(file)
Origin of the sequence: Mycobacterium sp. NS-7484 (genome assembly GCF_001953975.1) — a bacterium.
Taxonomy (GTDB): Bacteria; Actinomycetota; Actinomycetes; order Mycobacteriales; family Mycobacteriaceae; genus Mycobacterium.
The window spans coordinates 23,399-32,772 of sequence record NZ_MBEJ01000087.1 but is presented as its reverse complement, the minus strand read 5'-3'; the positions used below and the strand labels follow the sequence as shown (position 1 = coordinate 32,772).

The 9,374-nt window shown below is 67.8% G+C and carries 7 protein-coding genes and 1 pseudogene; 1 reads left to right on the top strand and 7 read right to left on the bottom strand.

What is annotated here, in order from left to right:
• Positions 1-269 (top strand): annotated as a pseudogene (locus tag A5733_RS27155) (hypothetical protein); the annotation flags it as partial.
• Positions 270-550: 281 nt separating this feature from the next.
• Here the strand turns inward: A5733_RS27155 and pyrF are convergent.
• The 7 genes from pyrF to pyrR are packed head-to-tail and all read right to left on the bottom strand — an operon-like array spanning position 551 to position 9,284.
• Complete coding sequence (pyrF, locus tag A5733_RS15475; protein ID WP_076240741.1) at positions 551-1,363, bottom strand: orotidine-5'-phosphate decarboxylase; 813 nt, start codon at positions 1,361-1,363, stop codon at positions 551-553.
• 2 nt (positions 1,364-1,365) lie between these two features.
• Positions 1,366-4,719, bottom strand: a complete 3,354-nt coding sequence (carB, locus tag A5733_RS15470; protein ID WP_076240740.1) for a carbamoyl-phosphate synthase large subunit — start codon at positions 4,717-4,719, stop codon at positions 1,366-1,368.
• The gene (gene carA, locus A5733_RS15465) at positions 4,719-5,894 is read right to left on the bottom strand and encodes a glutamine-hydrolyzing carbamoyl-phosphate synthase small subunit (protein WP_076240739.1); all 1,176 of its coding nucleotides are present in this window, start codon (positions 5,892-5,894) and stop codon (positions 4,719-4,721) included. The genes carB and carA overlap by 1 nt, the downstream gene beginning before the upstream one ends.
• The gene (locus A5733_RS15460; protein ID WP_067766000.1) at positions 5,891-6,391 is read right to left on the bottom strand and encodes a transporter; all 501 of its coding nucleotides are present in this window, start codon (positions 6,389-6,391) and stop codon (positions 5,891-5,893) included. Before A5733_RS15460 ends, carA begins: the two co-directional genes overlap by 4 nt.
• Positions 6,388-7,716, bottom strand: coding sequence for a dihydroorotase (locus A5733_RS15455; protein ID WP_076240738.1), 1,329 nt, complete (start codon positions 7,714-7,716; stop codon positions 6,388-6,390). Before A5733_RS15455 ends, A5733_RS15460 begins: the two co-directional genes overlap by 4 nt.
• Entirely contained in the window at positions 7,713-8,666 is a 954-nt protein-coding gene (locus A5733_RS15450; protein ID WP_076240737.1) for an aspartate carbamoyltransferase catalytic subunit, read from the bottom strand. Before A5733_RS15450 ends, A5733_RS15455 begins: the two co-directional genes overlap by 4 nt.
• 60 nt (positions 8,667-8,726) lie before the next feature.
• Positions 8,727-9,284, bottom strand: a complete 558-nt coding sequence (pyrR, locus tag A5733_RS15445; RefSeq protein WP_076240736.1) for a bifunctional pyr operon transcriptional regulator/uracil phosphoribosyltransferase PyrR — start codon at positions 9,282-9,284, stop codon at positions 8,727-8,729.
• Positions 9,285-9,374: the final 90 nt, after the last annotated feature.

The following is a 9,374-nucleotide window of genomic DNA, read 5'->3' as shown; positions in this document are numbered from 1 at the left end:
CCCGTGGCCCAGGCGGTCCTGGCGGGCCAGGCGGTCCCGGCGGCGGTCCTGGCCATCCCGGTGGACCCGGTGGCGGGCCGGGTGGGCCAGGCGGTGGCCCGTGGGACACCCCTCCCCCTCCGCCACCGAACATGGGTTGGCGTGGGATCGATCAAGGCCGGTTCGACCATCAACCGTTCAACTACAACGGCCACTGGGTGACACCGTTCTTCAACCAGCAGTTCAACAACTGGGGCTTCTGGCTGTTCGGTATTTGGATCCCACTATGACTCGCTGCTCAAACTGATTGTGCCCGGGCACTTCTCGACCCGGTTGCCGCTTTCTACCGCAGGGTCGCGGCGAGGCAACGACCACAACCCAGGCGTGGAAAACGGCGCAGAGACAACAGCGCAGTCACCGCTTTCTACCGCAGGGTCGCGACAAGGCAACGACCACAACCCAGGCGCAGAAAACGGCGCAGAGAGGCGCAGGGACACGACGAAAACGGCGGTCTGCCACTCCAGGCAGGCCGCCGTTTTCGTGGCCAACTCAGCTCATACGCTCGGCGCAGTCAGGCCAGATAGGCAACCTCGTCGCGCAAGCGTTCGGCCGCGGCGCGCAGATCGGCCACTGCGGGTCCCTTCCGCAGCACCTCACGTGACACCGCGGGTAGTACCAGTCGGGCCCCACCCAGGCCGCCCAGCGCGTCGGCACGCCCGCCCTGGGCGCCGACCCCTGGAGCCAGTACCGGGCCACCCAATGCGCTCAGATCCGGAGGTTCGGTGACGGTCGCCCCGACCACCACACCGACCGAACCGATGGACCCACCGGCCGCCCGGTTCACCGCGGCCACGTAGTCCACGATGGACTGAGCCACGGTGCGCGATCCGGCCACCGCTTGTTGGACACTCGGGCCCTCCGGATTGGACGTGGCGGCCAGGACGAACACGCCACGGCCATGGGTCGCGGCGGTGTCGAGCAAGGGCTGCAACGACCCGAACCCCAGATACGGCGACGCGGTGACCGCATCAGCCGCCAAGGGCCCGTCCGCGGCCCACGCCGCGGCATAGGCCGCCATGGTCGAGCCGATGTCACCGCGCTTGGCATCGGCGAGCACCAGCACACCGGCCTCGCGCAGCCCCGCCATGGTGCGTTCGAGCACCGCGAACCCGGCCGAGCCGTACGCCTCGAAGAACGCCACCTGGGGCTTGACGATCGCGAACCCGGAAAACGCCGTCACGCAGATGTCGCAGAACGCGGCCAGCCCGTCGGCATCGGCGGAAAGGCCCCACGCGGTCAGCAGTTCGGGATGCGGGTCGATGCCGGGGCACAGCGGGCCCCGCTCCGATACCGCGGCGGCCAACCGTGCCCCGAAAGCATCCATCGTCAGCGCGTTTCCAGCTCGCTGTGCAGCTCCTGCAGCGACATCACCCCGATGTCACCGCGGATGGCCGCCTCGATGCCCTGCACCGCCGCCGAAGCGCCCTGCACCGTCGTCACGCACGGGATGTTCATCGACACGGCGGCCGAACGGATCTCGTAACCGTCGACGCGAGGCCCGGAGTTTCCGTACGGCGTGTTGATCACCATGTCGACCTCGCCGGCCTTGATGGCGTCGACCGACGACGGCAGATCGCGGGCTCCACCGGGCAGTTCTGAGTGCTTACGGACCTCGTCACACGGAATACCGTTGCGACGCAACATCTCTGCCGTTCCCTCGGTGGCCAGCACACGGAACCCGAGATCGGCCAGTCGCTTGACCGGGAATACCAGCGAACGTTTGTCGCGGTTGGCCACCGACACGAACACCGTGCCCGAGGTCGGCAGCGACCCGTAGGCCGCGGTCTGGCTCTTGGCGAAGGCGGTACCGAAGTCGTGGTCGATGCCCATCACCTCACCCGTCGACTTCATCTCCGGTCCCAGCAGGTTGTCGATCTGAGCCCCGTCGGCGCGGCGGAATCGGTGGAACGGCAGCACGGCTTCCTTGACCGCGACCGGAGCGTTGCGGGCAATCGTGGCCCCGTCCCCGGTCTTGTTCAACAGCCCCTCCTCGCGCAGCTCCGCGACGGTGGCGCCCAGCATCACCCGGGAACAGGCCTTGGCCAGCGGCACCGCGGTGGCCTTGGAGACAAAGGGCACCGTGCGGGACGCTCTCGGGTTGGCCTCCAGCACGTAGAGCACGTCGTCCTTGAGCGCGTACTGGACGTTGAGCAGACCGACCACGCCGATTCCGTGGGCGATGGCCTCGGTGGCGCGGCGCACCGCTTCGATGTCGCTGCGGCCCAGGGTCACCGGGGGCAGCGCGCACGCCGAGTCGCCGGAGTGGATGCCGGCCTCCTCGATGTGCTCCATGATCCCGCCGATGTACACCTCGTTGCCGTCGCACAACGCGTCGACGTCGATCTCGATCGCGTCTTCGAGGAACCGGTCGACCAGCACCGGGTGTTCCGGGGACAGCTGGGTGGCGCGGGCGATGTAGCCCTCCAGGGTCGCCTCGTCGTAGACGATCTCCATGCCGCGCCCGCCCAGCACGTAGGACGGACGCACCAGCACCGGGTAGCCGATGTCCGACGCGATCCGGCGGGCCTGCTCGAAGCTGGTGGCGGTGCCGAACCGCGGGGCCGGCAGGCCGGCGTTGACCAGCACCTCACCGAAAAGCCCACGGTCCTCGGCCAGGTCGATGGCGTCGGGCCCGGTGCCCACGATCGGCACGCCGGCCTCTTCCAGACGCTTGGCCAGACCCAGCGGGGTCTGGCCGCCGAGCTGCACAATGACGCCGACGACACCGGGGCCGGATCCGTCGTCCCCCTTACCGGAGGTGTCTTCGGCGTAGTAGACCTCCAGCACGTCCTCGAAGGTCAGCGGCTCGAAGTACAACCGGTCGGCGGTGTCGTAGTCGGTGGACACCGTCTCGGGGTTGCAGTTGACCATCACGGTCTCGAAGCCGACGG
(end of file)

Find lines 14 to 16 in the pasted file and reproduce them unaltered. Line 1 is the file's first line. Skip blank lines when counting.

• The gene (locus A5733_RS15460; protein ID WP_067766000.1) at positions 5,891-6,391 is read right to left on the bottom strand and encodes a transporter; all 501 of its coding nucleotides are present in this window, start codon (positions 6,389-6,391) and stop codon (positions 5,891-5,893) included. Before A5733_RS15460 ends, carA begins: the two co-directional genes overlap by 4 nt.
• Positions 6,388-7,716, bottom strand: coding sequence for a dihydroorotase (locus A5733_RS15455; protein ID WP_076240738.1), 1,329 nt, complete (start codon positions 7,714-7,716; stop codon positions 6,388-6,390). Before A5733_RS15455 ends, A5733_RS15460 begins: the two co-directional genes overlap by 4 nt.
• Entirely contained in the window at positions 7,713-8,666 is a 954-nt protein-coding gene (locus A5733_RS15450; protein ID WP_076240737.1) for an aspartate carbamoyltransferase catalytic subunit, read from the bottom strand. Before A5733_RS15450 ends, A5733_RS15455 begins: the two co-directional genes overlap by 4 nt.